I thought I had read The Invisible Man by H. G. Wells before but, unless I forgot it entirely, I was mistaken.  I’m sorry to report that, although there were a lot of things I liked about the novel I didn’t enjoy it very much.  Among the good aspects — there are disadvantages to being invisible as well as advantages; also, I liked the technical issues associated with being invisible.  For example, after eating, the invisible man must hide because his meal is visible internally until such time as it is assimilated with his body.  I may try another H. G. Wells book but this didn’t really move me.

To me, Richard Powers is perhaps the best English language novelist who is alive and still producing.  Generosity:  An Enhancement is a very good novel.  The central character is an Algerian woman who, despite having grown up in civil war and having lost much of her family, is nonetheless preternaturally happy.  The surrounding story has to do with high technology and its promises and perils.  There is interest in doing a genomic study on Thassadit (the Algerian) to determine if there is a genetic basis for her disposition that could be used to enhance the lives of others.  The mix of intelligence and superb prose makes for a fantastic read.  I recommend this and any of Powers’ work to anyone.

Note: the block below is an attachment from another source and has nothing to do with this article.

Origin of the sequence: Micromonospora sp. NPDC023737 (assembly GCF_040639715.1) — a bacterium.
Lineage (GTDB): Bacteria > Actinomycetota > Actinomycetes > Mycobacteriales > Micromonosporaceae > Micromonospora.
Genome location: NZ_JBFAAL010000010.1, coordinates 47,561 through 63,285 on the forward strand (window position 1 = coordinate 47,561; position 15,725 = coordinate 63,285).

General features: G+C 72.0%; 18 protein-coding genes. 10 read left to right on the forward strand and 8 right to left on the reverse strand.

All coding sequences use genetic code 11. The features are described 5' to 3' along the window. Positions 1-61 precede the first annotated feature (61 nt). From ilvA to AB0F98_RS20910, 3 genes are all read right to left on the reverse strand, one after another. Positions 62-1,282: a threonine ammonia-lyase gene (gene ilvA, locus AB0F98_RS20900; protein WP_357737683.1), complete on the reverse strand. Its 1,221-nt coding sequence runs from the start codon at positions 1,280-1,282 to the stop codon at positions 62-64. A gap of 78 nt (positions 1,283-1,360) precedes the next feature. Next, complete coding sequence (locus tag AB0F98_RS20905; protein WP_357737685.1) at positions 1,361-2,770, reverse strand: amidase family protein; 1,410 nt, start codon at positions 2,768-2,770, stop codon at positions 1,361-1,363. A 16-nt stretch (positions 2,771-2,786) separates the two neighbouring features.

I was happy to find a novel by Elizabeth Hand at the library.  I read her novel Generation Loss a few years ago after buying it at a used bookstore.  I enjoyed that and was surprised to find that she wasn’t represented at all in the local library system.  A few months ago, I found Hard Light in the stacks and snatched it up.  It features the same protagonist as Generation Loss:  Cass Neary, once a photographer of the New York punk scene on her way up, now living and drinking hard.  Although there is a plot, the novel reads more like a continuing saga of this tough, albeit broken, woman than a traditional novel.  Neary is reminiscent of one of James Crumley’s characters — taking drugs and boozing through the curious things that keep happening while, almost by accident (seemingly), a story develops in the background.  As for recommendation, I’m reminded of someone’s quip “you’ll probably like it if this is the sort of thing you like.”